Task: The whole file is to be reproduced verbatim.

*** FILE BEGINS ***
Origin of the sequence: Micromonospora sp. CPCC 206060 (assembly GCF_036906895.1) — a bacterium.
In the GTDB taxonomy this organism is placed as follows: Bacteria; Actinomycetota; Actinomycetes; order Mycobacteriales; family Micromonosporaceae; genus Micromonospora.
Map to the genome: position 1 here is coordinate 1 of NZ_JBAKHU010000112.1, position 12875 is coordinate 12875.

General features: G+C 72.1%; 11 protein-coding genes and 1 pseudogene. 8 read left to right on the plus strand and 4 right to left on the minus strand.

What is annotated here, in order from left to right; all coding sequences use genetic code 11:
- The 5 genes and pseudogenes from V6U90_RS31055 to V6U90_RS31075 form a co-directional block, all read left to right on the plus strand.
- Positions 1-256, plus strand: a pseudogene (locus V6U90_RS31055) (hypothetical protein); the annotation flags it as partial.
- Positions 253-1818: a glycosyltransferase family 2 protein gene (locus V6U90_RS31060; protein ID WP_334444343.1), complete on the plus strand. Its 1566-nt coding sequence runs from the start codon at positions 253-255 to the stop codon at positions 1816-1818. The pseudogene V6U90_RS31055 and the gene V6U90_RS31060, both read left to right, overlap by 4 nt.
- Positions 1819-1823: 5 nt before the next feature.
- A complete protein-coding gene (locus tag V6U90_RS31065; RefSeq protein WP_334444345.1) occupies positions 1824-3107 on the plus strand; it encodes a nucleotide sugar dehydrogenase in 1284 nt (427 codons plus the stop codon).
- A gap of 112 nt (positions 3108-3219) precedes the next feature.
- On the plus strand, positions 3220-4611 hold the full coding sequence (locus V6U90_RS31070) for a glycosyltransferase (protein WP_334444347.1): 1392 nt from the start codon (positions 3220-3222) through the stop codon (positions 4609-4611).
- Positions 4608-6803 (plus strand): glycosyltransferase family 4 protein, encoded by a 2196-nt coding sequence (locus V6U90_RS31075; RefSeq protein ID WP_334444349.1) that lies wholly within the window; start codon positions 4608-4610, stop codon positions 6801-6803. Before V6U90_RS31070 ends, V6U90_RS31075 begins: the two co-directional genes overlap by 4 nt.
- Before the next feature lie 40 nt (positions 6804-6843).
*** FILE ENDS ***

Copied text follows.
Origin of the sequence: Micromonospora sp. CPCC 206060 (assembly GCF_036906895.1) — a bacterium.
In the GTDB taxonomy this organism is placed as follows: Bacteria; Actinomycetota; Actinomycetes; order Mycobacteriales; family Micromonosporaceae; genus Micromonospora.
Map to the genome: position 1 here is coordinate 1 of NZ_JBAKHU010000112.1, position 12875 is coordinate 12875.

General features: G+C 72.1%; 11 protein-coding genes and 1 pseudogene. 8 read left to right on the plus strand and 4 right to left on the minus strand.

What is annotated here, in order from left to right; all coding sequences use genetic code 11:
- The 5 genes and pseudogenes from V6U90_RS31055 to V6U90_RS31075 form a co-directional block, all read left to right on the plus strand.
- Positions 1-256, plus strand: a pseudogene (locus V6U90_RS31055) (hypothetical protein); the annotation flags it as partial.
- Positions 253-1818: a glycosyltransferase family 2 protein gene (locus V6U90_RS31060; protein ID WP_334444343.1), complete on the plus strand. Its 1566-nt coding sequence runs from the start codon at positions 253-255 to the stop codon at positions 1816-1818. The pseudogene V6U90_RS31055 and the gene V6U90_RS31060, both read left to right, overlap by 4 nt.
- Positions 1819-1823: 5 nt before the next feature.
- A complete protein-coding gene (locus tag V6U90_RS31065; RefSeq protein WP_334444345.1) occupies positions 1824-3107 on the plus strand; it encodes a nucleotide sugar dehydrogenase in 1284 nt (427 codons plus the stop codon).
- A gap of 112 nt (positions 3108-3219) precedes the next feature.
- On the plus strand, positions 3220-4611 hold the full coding sequence (locus V6U90_RS31070) for a glycosyltransferase (protein WP_334444347.1): 1392 nt from the start codon (positions 3220-3222) through the stop codon (positions 4609-4611).
- Positions 4608-6803 (plus strand): glycosyltransferase family 4 protein, encoded by a 2196-nt coding sequence (locus V6U90_RS31075; RefSeq protein ID WP_334444349.1) that lies wholly within the window; start codon positions 4608-4610, stop codon positions 6801-6803. Before V6U90_RS31070 ends, V6U90_RS31075 begins: the two co-directional genes overlap by 4 nt.
- Before the next feature lie 40 nt (positions 6804-6843).